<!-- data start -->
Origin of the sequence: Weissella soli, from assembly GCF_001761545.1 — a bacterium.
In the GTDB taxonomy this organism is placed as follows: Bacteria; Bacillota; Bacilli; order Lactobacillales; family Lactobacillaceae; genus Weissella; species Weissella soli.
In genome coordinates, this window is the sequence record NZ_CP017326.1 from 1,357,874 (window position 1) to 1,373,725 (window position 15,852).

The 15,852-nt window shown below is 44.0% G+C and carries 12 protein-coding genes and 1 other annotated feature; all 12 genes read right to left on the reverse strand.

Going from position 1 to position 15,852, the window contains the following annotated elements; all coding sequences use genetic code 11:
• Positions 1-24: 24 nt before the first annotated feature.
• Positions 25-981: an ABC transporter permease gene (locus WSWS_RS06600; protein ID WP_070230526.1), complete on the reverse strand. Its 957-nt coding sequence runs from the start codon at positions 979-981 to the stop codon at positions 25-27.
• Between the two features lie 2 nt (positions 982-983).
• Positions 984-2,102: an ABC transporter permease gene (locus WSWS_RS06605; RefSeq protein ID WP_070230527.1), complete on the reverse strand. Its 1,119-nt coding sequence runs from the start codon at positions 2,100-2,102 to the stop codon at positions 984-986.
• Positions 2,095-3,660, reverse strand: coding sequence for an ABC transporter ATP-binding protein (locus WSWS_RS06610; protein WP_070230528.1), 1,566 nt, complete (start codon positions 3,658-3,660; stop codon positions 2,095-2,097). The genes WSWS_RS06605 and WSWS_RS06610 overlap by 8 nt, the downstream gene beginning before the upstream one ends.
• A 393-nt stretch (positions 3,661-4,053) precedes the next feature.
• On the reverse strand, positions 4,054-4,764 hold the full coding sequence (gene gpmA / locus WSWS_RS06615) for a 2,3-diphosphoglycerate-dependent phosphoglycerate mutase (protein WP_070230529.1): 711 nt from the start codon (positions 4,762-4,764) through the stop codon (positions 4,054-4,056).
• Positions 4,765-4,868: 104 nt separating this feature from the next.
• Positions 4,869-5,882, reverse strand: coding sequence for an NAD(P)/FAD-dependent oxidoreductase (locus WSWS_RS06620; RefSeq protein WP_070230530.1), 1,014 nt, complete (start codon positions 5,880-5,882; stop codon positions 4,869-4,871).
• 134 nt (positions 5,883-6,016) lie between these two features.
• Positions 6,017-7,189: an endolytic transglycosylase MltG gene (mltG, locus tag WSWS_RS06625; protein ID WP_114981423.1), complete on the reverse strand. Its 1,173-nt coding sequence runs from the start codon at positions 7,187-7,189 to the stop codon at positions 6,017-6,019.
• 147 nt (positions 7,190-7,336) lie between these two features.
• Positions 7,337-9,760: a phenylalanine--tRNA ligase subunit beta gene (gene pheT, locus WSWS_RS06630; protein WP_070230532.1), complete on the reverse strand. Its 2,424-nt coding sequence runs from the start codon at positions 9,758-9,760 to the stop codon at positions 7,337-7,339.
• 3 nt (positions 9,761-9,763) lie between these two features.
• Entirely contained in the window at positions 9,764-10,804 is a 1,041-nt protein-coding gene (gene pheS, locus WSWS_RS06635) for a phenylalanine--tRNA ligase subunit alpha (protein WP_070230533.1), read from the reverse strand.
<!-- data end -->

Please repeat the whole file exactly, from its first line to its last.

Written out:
Origin of the sequence: Weissella soli, from assembly GCF_001761545.1 — a bacterium.
In the GTDB taxonomy this organism is placed as follows: Bacteria; Bacillota; Bacilli; order Lactobacillales; family Lactobacillaceae; genus Weissella; species Weissella soli.
In genome coordinates, this window is the sequence record NZ_CP017326.1 from 1,357,874 (window position 1) to 1,373,725 (window position 15,852).

The 15,852-nt window shown below is 44.0% G+C and carries 12 protein-coding genes and 1 other annotated feature; all 12 genes read right to left on the reverse strand.

Going from position 1 to position 15,852, the window contains the following annotated elements; all coding sequences use genetic code 11:
• Positions 1-24: 24 nt before the first annotated feature.
• Positions 25-981: an ABC transporter permease gene (locus WSWS_RS06600; protein ID WP_070230526.1), complete on the reverse strand. Its 957-nt coding sequence runs from the start codon at positions 979-981 to the stop codon at positions 25-27.
• Between the two features lie 2 nt (positions 982-983).
• Positions 984-2,102: an ABC transporter permease gene (locus WSWS_RS06605; RefSeq protein ID WP_070230527.1), complete on the reverse strand. Its 1,119-nt coding sequence runs from the start codon at positions 2,100-2,102 to the stop codon at positions 984-986.
• Positions 2,095-3,660, reverse strand: coding sequence for an ABC transporter ATP-binding protein (locus WSWS_RS06610; protein WP_070230528.1), 1,566 nt, complete (start codon positions 3,658-3,660; stop codon positions 2,095-2,097). The genes WSWS_RS06605 and WSWS_RS06610 overlap by 8 nt, the downstream gene beginning before the upstream one ends.
• A 393-nt stretch (positions 3,661-4,053) precedes the next feature.
• On the reverse strand, positions 4,054-4,764 hold the full coding sequence (gene gpmA / locus WSWS_RS06615) for a 2,3-diphosphoglycerate-dependent phosphoglycerate mutase (protein WP_070230529.1): 711 nt from the start codon (positions 4,762-4,764) through the stop codon (positions 4,054-4,056).
• Positions 4,765-4,868: 104 nt separating this feature from the next.
• Positions 4,869-5,882, reverse strand: coding sequence for an NAD(P)/FAD-dependent oxidoreductase (locus WSWS_RS06620; RefSeq protein WP_070230530.1), 1,014 nt, complete (start codon positions 5,880-5,882; stop codon positions 4,869-4,871).
• 134 nt (positions 5,883-6,016) lie between these two features.
• Positions 6,017-7,189: an endolytic transglycosylase MltG gene (mltG, locus tag WSWS_RS06625; protein ID WP_114981423.1), complete on the reverse strand. Its 1,173-nt coding sequence runs from the start codon at positions 7,187-7,189 to the stop codon at positions 6,017-6,019.
• 147 nt (positions 7,190-7,336) lie between these two features.
• Positions 7,337-9,760: a phenylalanine--tRNA ligase subunit beta gene (gene pheT, locus WSWS_RS06630; protein WP_070230532.1), complete on the reverse strand. Its 2,424-nt coding sequence runs from the start codon at positions 9,758-9,760 to the stop codon at positions 7,337-7,339.
• 3 nt (positions 9,761-9,763) lie between these two features.
• Entirely contained in the window at positions 9,764-10,804 is a 1,041-nt protein-coding gene (gene pheS, locus WSWS_RS06635) for a phenylalanine--tRNA ligase subunit alpha (protein WP_070230533.1), read from the reverse strand.